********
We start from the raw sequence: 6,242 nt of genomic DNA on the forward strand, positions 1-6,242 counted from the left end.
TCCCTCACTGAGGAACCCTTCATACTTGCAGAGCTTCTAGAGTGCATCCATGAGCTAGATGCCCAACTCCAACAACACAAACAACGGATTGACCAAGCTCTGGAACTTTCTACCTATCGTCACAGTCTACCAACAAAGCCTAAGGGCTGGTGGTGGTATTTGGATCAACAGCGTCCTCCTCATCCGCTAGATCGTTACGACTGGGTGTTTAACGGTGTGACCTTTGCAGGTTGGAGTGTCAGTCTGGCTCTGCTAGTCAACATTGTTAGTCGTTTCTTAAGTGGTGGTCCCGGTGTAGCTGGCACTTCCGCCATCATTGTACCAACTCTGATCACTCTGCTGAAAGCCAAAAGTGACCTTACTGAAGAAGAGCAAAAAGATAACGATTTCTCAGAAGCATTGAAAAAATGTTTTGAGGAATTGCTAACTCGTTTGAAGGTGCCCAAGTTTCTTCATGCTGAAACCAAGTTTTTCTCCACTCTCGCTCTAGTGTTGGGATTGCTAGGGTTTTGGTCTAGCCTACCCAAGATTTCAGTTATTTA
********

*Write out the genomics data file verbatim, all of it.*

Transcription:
We start from the raw sequence: 6,242 nt of genomic DNA on the forward strand, positions 1-6,242 counted from the left end.
TCCCTCACTGAGGAACCCTTCATACTTGCAGAGCTTCTAGAGTGCATCCATGAGCTAGATGCCCAACTCCAACAACACAAACAACGGATTGACCAAGCTCTGGAACTTTCTACCTATCGTCACAGTCTACCAACAAAGCCTAAGGGCTGGTGGTGGTATTTGGATCAACAGCGTCCTCCTCATCCGCTAGATCGTTACGACTGGGTGTTTAACGGTGTGACCTTTGCAGGTTGGAGTGTCAGTCTGGCTCTGCTAGTCAACATTGTTAGTCGTTTCTTAAGTGGTGGTCCCGGTGTAGCTGGCACTTCCGCCATCATTGTACCAACTCTGATCACTCTGCTGAAAGCCAAAAGTGACCTTACTGAAGAAGAGCAAAAAGATAACGATTTCTCAGAAGCATTGAAAAAATGTTTTGAGGAATTGCTAACTCGTTTGAAGGTGCCCAAGTTTCTTCATGCTGAAACCAAGTTTTTCTCCACTCTCGCTCTAGTGTTGGGATTGCTAGGGTTTTGGTCTAGCCTACCCAAGATTTCAGTTATTTA